YS: What is the role of music in contemporary world (politics, society, environment)? Can music be political, controversial, making a certain stance, bringing a message?
SM:Music has always reflected the society of its time, always. Rameau, Mozart, Beethoven, Shostakovich, John Adams as examples from different periods. Beethoven’s Eroica was not a ”political” work and yet it is, and it’s still relevant. The message through music, at least in classical music, is often less outspoken than the media world is, because composing is very slow work, but perhaps thanks to that it can also be more contemplated and profound, so the ”message” has in best cases a deeper impact. Music can be very powerful but not all composers are interested in looking ahead. People have many different reasons for composing.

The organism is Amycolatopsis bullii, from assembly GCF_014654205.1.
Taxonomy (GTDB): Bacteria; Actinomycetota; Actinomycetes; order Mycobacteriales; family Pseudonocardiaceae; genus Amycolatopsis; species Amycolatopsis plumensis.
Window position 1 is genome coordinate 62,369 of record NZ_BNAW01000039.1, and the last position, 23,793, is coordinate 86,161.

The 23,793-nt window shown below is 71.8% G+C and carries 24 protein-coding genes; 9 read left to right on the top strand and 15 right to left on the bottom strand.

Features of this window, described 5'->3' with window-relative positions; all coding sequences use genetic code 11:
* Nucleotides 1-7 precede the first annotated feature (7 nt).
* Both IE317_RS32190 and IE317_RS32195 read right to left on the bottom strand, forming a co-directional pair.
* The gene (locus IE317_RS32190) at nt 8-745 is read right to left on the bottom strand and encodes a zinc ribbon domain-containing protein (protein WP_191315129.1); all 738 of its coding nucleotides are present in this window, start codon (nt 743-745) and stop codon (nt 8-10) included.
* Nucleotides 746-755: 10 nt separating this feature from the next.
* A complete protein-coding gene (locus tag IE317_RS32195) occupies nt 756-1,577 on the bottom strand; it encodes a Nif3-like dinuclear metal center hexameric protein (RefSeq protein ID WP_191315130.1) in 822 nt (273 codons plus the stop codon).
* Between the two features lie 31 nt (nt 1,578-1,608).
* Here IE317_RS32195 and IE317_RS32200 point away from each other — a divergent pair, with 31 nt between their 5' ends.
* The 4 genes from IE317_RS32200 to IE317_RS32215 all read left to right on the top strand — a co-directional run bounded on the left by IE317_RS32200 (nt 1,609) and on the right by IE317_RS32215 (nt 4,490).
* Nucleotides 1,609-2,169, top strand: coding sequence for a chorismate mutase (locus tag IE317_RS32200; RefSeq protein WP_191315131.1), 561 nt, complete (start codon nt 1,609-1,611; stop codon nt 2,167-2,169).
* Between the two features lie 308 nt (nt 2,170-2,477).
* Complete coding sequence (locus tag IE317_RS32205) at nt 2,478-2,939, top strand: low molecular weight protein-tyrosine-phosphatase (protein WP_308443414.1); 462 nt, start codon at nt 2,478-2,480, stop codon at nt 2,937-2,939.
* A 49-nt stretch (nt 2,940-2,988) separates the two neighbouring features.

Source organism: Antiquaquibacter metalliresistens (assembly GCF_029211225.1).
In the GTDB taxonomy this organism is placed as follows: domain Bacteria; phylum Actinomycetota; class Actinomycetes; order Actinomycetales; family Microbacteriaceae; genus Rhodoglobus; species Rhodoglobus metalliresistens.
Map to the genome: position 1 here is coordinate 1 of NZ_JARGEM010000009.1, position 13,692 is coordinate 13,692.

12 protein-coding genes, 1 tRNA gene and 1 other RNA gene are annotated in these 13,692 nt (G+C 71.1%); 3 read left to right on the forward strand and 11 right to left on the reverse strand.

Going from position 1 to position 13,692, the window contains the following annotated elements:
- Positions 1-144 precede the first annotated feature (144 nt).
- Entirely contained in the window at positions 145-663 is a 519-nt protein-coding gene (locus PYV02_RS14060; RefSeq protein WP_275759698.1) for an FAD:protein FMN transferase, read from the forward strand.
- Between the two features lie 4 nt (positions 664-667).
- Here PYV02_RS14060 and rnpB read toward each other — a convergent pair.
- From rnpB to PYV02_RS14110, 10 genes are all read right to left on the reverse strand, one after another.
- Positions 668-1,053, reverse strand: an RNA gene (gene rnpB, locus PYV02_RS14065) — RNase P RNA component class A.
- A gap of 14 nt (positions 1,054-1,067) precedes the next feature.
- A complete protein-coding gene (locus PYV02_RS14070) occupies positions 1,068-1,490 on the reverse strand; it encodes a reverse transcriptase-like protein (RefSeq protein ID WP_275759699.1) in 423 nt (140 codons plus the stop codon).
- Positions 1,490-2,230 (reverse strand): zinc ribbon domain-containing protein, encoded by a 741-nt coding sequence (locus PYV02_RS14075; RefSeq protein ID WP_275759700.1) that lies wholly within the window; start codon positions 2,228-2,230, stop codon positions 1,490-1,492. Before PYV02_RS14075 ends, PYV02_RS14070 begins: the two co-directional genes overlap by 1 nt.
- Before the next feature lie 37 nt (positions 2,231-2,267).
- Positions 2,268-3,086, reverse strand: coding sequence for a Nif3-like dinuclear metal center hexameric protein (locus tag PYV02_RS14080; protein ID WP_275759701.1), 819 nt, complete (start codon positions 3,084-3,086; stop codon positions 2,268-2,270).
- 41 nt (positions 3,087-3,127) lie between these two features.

YS: How in your view should a modern individual develop his or her understanding of classical and contemporary classical music? What could be possible steps? What does music give to us as human species?
SM: I don’t think anyone needs to develop qualities before enjoying music. It is through listening that many beautiful qualities can develop and evolve in us: concentration and ability to listen for example, both qualities needed in all fields of life and work. There is a lot of brain research and studies which prove that listening to music and especially learning to play an instrument is extremely helpful for all learning. Patience and willingness to listen are fundamental, and I believe it is best to start very young!
Through understanding, as a starting point, that all composers are different, their message is different and all interpretations are different readings, and we don’t need to know everything in order to enjoy or appreciate the music. As a friend said: one doesn’t need to be a professor in biology in order to enjoy a walk in the woods. But I actually think closing the eyes while listening is very good, to let the music just go in and let the imagination fly freely. Children listen with great curiosity, that is the perfect attitude!
What music can give to us? Well, that’s a subject for a book! Experiences of beauty, compassion, excitement, joy, enlightenment.